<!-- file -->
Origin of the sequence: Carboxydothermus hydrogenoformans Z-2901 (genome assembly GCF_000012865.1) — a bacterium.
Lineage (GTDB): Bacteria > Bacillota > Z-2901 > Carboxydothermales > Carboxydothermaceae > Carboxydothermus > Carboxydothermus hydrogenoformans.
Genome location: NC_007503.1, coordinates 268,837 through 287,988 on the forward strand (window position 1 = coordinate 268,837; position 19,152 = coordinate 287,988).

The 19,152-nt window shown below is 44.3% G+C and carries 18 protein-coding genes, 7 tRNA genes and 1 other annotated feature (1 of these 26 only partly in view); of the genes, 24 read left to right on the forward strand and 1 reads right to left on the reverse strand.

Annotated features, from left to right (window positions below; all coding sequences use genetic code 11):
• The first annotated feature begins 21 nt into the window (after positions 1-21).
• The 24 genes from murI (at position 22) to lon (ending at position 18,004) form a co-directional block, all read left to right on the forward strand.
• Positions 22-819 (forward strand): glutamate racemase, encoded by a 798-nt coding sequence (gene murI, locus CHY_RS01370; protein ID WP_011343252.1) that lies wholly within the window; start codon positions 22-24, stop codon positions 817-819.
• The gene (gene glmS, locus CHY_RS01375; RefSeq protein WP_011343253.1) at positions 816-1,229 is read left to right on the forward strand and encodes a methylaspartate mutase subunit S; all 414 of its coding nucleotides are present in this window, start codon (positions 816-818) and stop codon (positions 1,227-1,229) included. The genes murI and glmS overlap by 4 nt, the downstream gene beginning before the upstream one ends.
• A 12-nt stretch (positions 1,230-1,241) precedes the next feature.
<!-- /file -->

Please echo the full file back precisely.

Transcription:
Origin of the sequence: Carboxydothermus hydrogenoformans Z-2901 (genome assembly GCF_000012865.1) — a bacterium.
Lineage (GTDB): Bacteria > Bacillota > Z-2901 > Carboxydothermales > Carboxydothermaceae > Carboxydothermus > Carboxydothermus hydrogenoformans.
Genome location: NC_007503.1, coordinates 268,837 through 287,988 on the forward strand (window position 1 = coordinate 268,837; position 19,152 = coordinate 287,988).

The 19,152-nt window shown below is 44.3% G+C and carries 18 protein-coding genes, 7 tRNA genes and 1 other annotated feature (1 of these 26 only partly in view); of the genes, 24 read left to right on the forward strand and 1 reads right to left on the reverse strand.

Annotated features, from left to right (window positions below; all coding sequences use genetic code 11):
• The first annotated feature begins 21 nt into the window (after positions 1-21).
• The 24 genes from murI (at position 22) to lon (ending at position 18,004) form a co-directional block, all read left to right on the forward strand.
• Positions 22-819 (forward strand): glutamate racemase, encoded by a 798-nt coding sequence (gene murI, locus CHY_RS01370; protein ID WP_011343252.1) that lies wholly within the window; start codon positions 22-24, stop codon positions 817-819.
• The gene (gene glmS, locus CHY_RS01375; RefSeq protein WP_011343253.1) at positions 816-1,229 is read left to right on the forward strand and encodes a methylaspartate mutase subunit S; all 414 of its coding nucleotides are present in this window, start codon (positions 816-818) and stop codon (positions 1,227-1,229) included. The genes murI and glmS overlap by 4 nt, the downstream gene beginning before the upstream one ends.
• A 12-nt stretch (positions 1,230-1,241) precedes the next feature.